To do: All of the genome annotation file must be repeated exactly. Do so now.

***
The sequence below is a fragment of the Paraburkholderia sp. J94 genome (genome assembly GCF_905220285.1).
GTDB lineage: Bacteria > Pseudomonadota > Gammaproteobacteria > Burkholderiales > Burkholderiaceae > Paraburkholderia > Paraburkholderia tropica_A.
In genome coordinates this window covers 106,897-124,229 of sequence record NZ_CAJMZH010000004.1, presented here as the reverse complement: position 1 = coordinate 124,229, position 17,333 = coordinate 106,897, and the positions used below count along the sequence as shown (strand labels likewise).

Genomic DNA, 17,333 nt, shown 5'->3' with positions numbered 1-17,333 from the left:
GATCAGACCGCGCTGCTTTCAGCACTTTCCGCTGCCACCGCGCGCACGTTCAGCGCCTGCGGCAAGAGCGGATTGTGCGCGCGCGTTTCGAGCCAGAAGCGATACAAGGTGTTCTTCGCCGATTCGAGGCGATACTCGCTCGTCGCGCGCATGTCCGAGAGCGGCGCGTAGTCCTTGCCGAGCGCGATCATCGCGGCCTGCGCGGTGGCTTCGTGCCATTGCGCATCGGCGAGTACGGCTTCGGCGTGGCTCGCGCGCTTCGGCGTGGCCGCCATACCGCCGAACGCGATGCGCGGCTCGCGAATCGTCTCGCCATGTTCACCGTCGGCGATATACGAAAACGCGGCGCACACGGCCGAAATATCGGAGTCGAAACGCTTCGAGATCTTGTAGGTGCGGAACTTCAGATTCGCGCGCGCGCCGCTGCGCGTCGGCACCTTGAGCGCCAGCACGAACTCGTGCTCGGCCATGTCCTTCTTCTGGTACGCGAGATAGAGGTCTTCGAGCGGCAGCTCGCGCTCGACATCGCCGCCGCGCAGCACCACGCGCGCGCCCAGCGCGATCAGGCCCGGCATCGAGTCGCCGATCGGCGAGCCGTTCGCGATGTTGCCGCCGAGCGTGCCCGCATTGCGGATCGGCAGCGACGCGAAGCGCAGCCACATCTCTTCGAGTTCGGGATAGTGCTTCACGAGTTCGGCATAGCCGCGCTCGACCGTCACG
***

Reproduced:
The sequence below is a fragment of the Paraburkholderia sp. J94 genome (genome assembly GCF_905220285.1).
GTDB lineage: Bacteria > Pseudomonadota > Gammaproteobacteria > Burkholderiales > Burkholderiaceae > Paraburkholderia > Paraburkholderia tropica_A.
In genome coordinates this window covers 106,897-124,229 of sequence record NZ_CAJMZH010000004.1, presented here as the reverse complement: position 1 = coordinate 124,229, position 17,333 = coordinate 106,897, and the positions used below count along the sequence as shown (strand labels likewise).

Genomic DNA, 17,333 nt, shown 5'->3' with positions numbered 1-17,333 from the left:
GATCAGACCGCGCTGCTTTCAGCACTTTCCGCTGCCACCGCGCGCACGTTCAGCGCCTGCGGCAAGAGCGGATTGTGCGCGCGCGTTTCGAGCCAGAAGCGATACAAGGTGTTCTTCGCCGATTCGAGGCGATACTCGCTCGTCGCGCGCATGTCCGAGAGCGGCGCGTAGTCCTTGCCGAGCGCGATCATCGCGGCCTGCGCGGTGGCTTCGTGCCATTGCGCATCGGCGAGTACGGCTTCGGCGTGGCTCGCGCGCTTCGGCGTGGCCGCCATACCGCCGAACGCGATGCGCGGCTCGCGAATCGTCTCGCCATGTTCACCGTCGGCGATATACGAAAACGCGGCGCACACGGCCGAAATATCGGAGTCGAAACGCTTCGAGATCTTGTAGGTGCGGAACTTCAGATTCGCGCGCGCGCCGCTGCGCGTCGGCACCTTGAGCGCCAGCACGAACTCGTGCTCGGCCATGTCCTTCTTCTGGTACGCGAGATAGAGGTCTTCGAGCGGCAGCTCGCGCTCGACATCGCCGCCGCGCAGCACCACGCGCGCGCCCAGCGCGATCAGGCCCGGCATCGAGTCGCCGATCGGCGAGCCGTTCGCGATGTTGCCGCCGAGCGTGCCCGCATTGCGGATCGGCAGCGACGCGAAGCGCAGCCACATCTCTTCGAGTTCGGGATAGTGCTTCACGAGTTCGGCATAGCCGCGCTCGACCGTCACG